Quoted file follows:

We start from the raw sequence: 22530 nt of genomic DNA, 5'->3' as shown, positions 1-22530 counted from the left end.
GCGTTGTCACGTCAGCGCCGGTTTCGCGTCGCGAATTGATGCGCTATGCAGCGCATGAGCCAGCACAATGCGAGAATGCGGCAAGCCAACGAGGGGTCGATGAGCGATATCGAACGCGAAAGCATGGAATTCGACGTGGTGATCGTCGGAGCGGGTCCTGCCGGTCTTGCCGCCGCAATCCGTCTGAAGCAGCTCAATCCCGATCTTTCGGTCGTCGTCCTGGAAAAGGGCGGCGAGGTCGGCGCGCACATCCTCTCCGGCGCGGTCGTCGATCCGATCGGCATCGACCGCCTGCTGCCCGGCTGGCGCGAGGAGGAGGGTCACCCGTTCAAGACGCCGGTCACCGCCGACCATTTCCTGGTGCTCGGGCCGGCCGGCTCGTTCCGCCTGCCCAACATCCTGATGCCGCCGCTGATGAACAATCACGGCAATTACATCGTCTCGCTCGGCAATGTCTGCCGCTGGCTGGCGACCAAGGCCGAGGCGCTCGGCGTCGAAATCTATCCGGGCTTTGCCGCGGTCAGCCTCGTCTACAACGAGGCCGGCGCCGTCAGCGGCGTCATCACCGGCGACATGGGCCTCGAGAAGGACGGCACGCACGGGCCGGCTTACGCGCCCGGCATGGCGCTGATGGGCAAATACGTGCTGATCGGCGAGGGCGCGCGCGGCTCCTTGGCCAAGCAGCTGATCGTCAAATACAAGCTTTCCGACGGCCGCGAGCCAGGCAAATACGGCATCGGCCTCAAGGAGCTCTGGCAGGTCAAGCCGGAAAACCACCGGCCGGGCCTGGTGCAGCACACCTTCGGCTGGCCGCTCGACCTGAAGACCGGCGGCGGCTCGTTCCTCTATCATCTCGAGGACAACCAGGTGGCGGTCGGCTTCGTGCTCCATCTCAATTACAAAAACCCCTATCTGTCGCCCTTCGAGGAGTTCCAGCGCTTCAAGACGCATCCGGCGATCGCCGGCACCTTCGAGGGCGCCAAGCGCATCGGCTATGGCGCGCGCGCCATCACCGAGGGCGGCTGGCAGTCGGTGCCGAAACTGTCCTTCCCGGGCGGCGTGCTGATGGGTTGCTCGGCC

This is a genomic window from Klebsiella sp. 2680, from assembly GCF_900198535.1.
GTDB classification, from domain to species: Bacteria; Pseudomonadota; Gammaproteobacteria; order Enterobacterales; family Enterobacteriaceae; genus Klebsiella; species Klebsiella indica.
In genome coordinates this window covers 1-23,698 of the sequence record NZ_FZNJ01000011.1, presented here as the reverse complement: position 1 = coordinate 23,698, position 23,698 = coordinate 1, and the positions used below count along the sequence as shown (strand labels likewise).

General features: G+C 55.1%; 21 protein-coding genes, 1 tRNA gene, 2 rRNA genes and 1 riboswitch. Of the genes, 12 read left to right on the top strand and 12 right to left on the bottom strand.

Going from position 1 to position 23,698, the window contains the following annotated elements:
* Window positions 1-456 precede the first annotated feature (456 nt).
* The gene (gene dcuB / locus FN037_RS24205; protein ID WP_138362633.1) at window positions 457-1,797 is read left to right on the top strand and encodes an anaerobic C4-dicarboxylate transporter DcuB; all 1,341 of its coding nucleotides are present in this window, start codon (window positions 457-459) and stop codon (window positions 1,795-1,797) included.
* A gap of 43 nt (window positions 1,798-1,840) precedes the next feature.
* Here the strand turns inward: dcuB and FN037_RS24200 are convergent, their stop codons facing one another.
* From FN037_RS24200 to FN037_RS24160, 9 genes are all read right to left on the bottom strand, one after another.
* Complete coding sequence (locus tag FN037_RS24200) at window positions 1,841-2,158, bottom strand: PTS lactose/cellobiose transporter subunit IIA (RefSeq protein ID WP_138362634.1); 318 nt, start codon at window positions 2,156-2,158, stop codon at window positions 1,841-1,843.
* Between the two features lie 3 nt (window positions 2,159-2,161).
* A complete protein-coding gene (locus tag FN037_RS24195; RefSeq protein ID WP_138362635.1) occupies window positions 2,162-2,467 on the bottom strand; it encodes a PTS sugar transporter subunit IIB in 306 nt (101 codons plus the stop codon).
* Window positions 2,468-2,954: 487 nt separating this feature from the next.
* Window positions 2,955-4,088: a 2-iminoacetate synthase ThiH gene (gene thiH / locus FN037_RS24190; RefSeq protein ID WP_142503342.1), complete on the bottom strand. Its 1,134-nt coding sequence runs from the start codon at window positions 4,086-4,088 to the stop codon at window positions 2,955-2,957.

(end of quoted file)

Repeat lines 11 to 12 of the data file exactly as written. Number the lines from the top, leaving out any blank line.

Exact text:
* Here the strand turns inward: dcuB and FN037_RS24200 are convergent, their stop codons facing one another.
* From FN037_RS24200 to FN037_RS24160, 9 genes are all read right to left on the bottom strand, one after another.